With the lofty Mount Huang and the Xin’an River running through it, the unmatched beauty of Shexian made it a fitting capital for the ancient state of Huizhou, a region marked by its picturesque scenery. The county of Shexian was founded during the Qin Dynasty (221-206 BC) and it is widely considered to be the birthplace of Hui culture. Over 100 structures in Shexian date back to the Ming Dynasty (1368-1644) and thousands date back to the Qing Dynasty (1644-1912), making it a veritable treasure trove of traditional Hui-style architecture. The most acclaimed are typically referred to by experts as the Three Wonders of Ancient Huizhou Architecture: the residential houses, the ancestral temples, and the stone archways. When it comes to these elaborate constructions, three truly is the magic number!
The Hui-style residential houses are characterised not by their size, but by their white-washed walls, black tile roofs, elegant woodcut panels, and intricately carved stone reliefs. They may not be as large as the average mansion, but the Hui merchants more than made up for it by hiring the finest artisans to decorate both their exterior and interior. After all, as the old saying goes, you should always choose quality over quantity! The ancestral temples are similar to these houses in their grandeur, but they originally served an entirely different purpose.
Each ancestral temple belonged to a specific clan or family and represented a holy place where they could pray to their ancestors. It was believed that the living could communicate spiritually with their deceased ancestors in these temples, and would frequently make sacrificial offerings to them. The deeply personal nature of these temples meant they were also used for family meetings, weddings, funerals, and any other significant ceremony related to the family. Nowadays these temples provide an invaluable insight into the history and development of specific families in the Huizhou area. They are delicate works of art, imbued with all of the love and respect that the clan members once had for their venerated ancestors.
Located in the centre of Bei’an Village, the Wu Family Ancestral Temple is regarded as one of the county’s finest and most emblematic ancestral temples. This temple was originally founded by Wu Shidu in 1826, during the Qing Dynasty, and supposedly cost approximately 12,000 kilograms of silver to build. To put that into perspective, that’s roughly the weight of 24 grand pianos! From sophisticated tile engravings to ornate stone carvings, the temple is bedecked with all the finery money could buy. It is renowned for two wood carvings in particular: one of West Lake in Hangzhou; and the other of one hundred deer, all in different poses, grazing in the woods. The cost of all those deer must have been quite dear indeed!
While the residential houses and ancestral temples of Shexian are undeniably magnificent, many people consider the stone archways to be the county’s crowning jewel. There are over 250 of these archways scattered throughout the county, the most famous of which are the Xuguo Stone Arch and the Tangyue Memorial Archways. In ancient times, the building of a special archway or “paifang” had to be formally approved by the Emperor himself! This was because these archways signified that the individual or group being honoured had made great contributions to or were viewed as positive role models by the imperial court.
They could be built from tile, wood, or stone, and were typically placed at the entrance to a village, street, or tomb. The number of pillars and the patterns engraved on the archways were also imbued with a deep significance and usually denoted the status of the person or group being honoured. For example, patterns incorporating the dragon or the phoenix signified that the person was either a member of or close to the royal family, since these mythical creatures were the symbols of the Emperor and the Empress respectively.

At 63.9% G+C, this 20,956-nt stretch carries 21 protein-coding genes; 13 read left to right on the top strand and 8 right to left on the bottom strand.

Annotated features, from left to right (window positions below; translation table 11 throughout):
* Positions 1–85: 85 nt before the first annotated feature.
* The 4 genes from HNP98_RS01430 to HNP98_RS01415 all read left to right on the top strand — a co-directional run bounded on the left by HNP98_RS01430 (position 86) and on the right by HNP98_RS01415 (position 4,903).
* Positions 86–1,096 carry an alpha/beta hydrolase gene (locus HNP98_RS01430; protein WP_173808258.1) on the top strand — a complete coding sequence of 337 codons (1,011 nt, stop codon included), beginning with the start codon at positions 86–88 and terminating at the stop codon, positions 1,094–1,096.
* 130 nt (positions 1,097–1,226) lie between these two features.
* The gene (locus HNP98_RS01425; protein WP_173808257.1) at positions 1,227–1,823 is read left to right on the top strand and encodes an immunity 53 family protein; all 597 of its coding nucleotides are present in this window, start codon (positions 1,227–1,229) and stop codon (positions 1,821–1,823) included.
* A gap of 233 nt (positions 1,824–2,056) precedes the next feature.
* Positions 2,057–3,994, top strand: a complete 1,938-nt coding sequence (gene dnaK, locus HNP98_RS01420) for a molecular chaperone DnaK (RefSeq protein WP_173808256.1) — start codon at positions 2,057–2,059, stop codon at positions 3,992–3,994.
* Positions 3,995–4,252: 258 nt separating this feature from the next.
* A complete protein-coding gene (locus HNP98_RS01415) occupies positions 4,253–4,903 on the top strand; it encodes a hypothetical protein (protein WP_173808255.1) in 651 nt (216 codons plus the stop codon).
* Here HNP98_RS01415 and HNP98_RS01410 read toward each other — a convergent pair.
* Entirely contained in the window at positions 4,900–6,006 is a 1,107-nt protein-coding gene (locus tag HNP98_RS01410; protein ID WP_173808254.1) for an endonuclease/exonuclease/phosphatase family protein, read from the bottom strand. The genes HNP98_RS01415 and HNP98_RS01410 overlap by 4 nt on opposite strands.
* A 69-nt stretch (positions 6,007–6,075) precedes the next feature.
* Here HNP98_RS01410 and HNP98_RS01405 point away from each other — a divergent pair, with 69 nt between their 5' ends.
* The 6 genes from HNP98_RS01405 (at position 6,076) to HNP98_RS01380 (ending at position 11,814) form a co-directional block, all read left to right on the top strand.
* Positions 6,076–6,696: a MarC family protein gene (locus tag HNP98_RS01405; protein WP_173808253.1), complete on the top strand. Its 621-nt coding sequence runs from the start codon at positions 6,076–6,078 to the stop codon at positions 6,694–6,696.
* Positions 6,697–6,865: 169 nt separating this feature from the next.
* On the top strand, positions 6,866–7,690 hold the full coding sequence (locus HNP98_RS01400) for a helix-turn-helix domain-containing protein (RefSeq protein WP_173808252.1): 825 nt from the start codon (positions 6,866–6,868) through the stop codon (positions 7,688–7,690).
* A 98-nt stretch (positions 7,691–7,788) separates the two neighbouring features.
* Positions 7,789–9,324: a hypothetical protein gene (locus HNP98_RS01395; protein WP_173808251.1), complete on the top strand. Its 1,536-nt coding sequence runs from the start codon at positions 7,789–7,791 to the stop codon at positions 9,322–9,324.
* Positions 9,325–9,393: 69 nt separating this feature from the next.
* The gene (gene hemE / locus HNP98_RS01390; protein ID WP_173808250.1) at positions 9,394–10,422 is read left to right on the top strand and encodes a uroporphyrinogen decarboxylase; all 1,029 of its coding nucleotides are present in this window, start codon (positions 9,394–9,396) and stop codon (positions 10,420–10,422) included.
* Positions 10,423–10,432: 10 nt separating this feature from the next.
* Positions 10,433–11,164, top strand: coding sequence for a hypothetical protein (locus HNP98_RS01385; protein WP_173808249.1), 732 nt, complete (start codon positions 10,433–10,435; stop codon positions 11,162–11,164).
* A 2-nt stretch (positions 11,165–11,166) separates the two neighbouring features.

According to local legend, the Xuguo Stone Arch was the great exception to this rule! Xuguo was a renowned scholar during the Ming Dynasty who originated from Shexian and served as a teacher to three princes. When he discovered he was to be graced with an archway of his own, he took advantage of the Emperor’s vague instructions and constructed an archway of eight pillars, in spite of the fact that such an honour was reserved only for royal family members. Talk about pushing your luck!
If that seemed excessive, the Tangyue Memorial Archways consist of not one, but seven separate arches! They were designed to praise the local Bao family for their virtues, in particular their loyalty, filial piety, benevolence, and charity. Among these seven, there are three archways dedicated to filial affection, two venerating chaste wives, one devoted to charity, and one to honor an honest and upright official. These archways are prime examples of Hui culture, which prized familial love and respect above anything else. So if you thought your family had high expectations of you, imagine what it must have been like to be born a Bao! (Read more about the Huizhou Culture)
Nowadays, traveling through the county of Shexian is the ideal way to engage with ancient Hui culture. Along Doushan Street in the old city of Shexian, there are a plethora of time-honoured shops dealing in ancient wares, such as locally grown Huangshan Maofeng tea and Xin’an paintings. The Hui-style ink sticks and famed She ink slabs that are sold in Shexian are widely considered to be the best in the Huizhou region. Some stores even sell Chengxintang paper, which was considered to be the finest quality paper during the Qing Dynasty. So if you’re in need of some school supplies, Shexian is the place to be!
Shexian is one of the many wonderful destinations on our travel: Discover the Ancient Chinese Villages in the Huizhou Region